Thursday, April 26, 2018

Musical FĂȘte (Giovanni Paolo Pannini), Sonnet #402

Angels with trumpets adorn the valance
Above the apex of the proscenium,
That imaginary portal of distance
Between us and singing delirium
So intense the response is often tears.
I lived in this world for twenty-six years.
At times, I watched and listened from the wings
Urging them on like a ghostly maestro
Not always quite happy with the tempo.
Sometimes I sat in the chorus singing
From memory — I could not read a score.
I left because the patrons hadn’t stayed
No matter how well the orchestra played.
I do not go to concerts anymore.

Thursday, April 19, 2018

On Nothing, Sonnet #401

It’s my favorite word and the most frightening.
A self-negating word, not even a ghostly
Idea, or an empty round, a noose tightening
Around itself, and a stern critic of “mostly.”
We use it mostly in a soft, relative sense,
As if it were a verb in more than the past tense,
Existing by not, to describe what isn’t there.
I had a cupboard, but the cupboard was bare.
We think we know variable interstices —
Between Andromeda and the Milky Way,
And between different but similar species —
Such nothings are nothing but what’s lost in decay.
Real nothing, if it exists, should freeze the soul.
In death we’ll dive into light or a rimless hole.

Thursday, April 12, 2018

Actor’s Mask (Klee), Sonnet #400

Hiieee! Hiieeea! Hi! Hiiee! Hi! Hi!
Look closely, now. I am cellophane thin,
Imbued by hand with the hues of a sigh
And the pentimento of ancient sin.
I hide my eyes with a mendacious squint
And my thoughts with an enigmatic grin.
My hair and skin share a fiery tint.
I am both angelic and indecent.
Gently I cling to any actor’s face,
But the visages I never erase.
On stage, our thespians deliver speech
After speech and reveal what?, you will ask.
All actors pour out their souls, each to each,
But all for nothing. I can’t mask a mask.

Thursday, April 5, 2018

Old Farm Implement, Sonnet #399

Few men remember their names any more,
Or could say what job they were meant to do.
The farmers who could own them weren’t poor,
And sat on them with pride when they were new.
For years these implements, burnished with rust,
Could be seen abandoned everywhere,
Behind old barns or at the edge of fields.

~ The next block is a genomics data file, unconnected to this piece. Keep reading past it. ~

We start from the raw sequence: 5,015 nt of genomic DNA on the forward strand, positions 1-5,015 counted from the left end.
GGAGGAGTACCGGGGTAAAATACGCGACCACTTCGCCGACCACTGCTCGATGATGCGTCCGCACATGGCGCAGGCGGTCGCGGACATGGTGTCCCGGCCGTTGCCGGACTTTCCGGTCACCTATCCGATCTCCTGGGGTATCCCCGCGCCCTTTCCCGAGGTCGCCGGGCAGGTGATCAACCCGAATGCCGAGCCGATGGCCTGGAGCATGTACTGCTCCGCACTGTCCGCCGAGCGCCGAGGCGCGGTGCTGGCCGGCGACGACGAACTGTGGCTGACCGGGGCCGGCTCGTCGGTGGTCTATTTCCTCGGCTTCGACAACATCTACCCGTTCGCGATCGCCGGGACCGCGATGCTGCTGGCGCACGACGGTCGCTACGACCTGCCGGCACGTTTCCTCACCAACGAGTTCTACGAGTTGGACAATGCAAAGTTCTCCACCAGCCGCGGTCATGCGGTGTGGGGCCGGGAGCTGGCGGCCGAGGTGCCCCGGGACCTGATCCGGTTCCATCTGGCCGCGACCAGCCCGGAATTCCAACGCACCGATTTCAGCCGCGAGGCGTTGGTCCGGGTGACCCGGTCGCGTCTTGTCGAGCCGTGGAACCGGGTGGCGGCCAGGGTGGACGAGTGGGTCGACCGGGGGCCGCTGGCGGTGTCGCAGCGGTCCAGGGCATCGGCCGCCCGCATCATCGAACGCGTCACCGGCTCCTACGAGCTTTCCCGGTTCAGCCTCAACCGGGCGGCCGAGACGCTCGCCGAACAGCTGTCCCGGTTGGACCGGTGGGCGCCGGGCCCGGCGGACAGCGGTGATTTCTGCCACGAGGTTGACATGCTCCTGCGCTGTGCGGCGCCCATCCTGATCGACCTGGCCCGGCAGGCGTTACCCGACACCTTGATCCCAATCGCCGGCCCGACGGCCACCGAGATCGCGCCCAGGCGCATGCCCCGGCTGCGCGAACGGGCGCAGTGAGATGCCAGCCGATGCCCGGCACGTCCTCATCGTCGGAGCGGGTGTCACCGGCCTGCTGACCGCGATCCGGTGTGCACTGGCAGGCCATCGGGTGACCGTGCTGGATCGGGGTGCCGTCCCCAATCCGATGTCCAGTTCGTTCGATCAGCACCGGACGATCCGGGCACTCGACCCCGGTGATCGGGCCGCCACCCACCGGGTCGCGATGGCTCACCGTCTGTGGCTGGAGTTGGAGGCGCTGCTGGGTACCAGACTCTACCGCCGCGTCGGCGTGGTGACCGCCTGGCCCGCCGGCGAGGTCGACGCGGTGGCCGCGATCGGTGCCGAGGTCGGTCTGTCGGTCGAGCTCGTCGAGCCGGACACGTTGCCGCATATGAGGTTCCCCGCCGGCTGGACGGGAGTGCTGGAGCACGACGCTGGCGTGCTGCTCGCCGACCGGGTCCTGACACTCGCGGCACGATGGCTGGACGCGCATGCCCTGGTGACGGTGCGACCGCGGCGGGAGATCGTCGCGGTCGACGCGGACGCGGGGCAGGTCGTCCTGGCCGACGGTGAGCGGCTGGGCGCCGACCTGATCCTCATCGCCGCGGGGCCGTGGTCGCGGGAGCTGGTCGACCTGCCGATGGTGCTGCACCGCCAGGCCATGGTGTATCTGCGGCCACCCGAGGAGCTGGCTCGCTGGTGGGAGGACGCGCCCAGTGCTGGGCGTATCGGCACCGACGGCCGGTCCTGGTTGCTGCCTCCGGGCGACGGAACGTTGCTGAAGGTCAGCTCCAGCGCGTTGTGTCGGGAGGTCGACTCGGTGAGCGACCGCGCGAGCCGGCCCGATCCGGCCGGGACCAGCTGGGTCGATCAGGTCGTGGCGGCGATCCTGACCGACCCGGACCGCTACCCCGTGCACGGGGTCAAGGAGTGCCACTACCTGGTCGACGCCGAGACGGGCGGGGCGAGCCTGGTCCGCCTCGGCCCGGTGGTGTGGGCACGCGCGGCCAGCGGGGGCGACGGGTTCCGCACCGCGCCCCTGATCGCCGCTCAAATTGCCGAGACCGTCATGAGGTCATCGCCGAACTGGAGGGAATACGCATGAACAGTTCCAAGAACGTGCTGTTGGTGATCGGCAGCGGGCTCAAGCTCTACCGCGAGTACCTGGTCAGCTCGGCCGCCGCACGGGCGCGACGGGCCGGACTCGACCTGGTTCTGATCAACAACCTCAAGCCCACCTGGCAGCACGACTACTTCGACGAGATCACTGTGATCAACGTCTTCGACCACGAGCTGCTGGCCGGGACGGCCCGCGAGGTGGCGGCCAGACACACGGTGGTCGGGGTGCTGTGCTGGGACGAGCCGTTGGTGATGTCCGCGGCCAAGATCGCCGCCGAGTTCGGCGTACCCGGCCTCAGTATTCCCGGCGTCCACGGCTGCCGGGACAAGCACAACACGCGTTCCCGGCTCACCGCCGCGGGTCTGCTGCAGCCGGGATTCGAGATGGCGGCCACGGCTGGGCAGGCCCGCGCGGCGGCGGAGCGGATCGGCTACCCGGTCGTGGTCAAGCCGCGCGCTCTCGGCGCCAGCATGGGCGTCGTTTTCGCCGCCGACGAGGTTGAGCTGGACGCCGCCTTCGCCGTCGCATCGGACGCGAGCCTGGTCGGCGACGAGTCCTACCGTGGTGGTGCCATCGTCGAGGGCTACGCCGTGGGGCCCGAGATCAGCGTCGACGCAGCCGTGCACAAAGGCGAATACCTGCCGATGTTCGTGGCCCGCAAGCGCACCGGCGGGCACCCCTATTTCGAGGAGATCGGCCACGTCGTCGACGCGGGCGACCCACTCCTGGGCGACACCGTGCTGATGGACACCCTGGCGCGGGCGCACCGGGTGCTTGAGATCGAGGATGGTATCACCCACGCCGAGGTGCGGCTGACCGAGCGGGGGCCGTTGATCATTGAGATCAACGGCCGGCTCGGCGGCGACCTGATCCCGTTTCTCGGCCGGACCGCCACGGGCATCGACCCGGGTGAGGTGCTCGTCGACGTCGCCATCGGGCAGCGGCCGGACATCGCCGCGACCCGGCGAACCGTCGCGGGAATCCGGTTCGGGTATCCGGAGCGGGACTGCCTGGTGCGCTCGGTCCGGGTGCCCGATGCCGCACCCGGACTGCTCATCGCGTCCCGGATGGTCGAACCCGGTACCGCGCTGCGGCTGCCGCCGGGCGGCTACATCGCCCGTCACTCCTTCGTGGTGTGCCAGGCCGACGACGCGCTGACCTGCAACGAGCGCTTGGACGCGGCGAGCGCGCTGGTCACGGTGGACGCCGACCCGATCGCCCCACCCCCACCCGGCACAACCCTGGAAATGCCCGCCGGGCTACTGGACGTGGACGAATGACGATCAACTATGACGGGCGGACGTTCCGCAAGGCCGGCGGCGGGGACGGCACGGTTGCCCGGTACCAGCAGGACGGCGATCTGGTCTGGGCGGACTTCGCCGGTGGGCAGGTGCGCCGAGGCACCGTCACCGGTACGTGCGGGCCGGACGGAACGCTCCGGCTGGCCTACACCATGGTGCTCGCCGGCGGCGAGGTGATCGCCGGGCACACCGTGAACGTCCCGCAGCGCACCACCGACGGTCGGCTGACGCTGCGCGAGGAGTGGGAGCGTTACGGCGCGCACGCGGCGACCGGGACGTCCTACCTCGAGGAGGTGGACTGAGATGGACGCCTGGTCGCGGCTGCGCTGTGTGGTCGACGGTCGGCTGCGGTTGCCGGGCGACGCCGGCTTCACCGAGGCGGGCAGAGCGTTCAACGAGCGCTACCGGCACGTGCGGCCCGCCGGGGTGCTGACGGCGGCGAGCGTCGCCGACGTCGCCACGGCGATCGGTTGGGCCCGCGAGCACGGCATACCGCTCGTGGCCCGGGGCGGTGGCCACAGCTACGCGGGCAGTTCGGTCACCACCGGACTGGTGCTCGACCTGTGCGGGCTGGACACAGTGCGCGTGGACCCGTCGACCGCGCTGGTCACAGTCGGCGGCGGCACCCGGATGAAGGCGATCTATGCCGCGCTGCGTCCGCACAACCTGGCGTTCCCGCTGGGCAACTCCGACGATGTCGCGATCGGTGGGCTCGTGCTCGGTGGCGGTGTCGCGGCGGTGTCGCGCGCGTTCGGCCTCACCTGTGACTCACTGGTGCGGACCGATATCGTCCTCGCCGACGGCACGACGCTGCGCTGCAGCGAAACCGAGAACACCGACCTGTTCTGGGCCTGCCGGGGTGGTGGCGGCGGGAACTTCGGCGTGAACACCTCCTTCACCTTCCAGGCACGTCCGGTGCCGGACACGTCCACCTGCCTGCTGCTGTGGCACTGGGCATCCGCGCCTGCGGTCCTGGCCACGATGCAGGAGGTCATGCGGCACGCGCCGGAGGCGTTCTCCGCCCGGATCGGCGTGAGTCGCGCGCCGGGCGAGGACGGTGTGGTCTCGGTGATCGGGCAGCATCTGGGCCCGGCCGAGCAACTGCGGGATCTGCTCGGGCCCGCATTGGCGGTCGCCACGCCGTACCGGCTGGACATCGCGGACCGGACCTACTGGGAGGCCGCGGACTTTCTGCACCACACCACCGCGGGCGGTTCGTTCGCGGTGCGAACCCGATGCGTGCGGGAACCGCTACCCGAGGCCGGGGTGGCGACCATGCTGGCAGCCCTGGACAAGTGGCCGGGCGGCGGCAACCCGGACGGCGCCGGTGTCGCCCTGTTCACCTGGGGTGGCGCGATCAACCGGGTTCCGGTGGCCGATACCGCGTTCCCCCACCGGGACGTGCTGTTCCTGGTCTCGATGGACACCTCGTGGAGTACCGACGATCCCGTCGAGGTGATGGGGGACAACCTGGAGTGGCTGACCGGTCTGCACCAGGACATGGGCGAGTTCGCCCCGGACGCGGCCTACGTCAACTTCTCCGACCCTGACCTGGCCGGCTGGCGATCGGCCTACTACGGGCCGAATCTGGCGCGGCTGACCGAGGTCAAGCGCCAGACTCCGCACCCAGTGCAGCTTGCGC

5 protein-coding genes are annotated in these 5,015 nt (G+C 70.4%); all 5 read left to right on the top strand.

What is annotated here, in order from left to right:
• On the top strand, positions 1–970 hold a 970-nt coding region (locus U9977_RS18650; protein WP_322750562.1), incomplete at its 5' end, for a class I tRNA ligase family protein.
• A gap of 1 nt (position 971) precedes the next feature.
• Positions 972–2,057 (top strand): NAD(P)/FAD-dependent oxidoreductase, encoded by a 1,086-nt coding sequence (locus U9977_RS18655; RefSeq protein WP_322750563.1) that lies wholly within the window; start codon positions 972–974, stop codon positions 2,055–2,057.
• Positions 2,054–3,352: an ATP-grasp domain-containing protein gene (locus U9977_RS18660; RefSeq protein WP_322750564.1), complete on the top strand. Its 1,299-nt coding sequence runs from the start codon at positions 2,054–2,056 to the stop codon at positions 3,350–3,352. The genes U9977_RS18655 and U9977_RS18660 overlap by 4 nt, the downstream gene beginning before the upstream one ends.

What did they once do? Harrow, raise and thrust
Soil aside, thresh, reap, seed, or flay land bare?
What were these dead contraptions richest yields?
Today they’re posed on front lawns like sculpture,
Humbler remnants of Ozymandias,
The disintegration of ideas
In an unrecognizable future.

Thursday, March 29, 2018

The Woman Taken in Adultery (Pieter Bruegel the Elder), Sonnet #398

There’s one stone on the ground by a scribe’s foot,
His blackened hands gesturing “either/or.”
The Teacher draws one answer in the soot.
Soon he’ll tell the woman, “go, sin no more.”
By old law, by the gates of the city,
They would’ve clustered around her and thrown,
According to each man’s judgement, a stone —
Some, pebbles, some, a brick — without pity.
A slow death for the sin of hapless sex.
The small ones stinging, the large breaking bone.
It might go on for hours, the crowd vexed
Why she won’t just die? Then, a silent lull.
Someone with a flagstone crushes her skull.
The Teacher with a word dulled such evil.

Thursday, March 22, 2018

The Angry Sea (Whistler), Sonnet #397

Arrangement in Grey and Black No. 1 —
What he called the portrait of his mother.
Yet he named this seascape The Angry Sea.
Abstraction, anthropomorphization
Are how we seek out, how we discover
The single me among the countless we.
At first the crashing rollers were lovely,
Even, ordered, making room each for each,
Until they laved the unwelcoming beach.
Was it the ship that made the waves angry,
Or, to Whistler gave them a cause to be?
He flung himself into the sea and swam
And nearly drowned in the surge of “I am.”

Thursday, March 15, 2018

Mount Pinatubo, Sonnet #396

I lived near the shadow
Of Mount Pinatubo
Before it blew its top,
Awakening to stop
The sky with hot ashes,
Scar itself with gashes.
In days a typhoon flood
Buried the land in mud.

Sleep is not a muscle,
Though it stretches, tightens,
Can toss around Pluto
Like blood a corpuscle. 
Dream-bursted, it frightens
Like a blown volcano.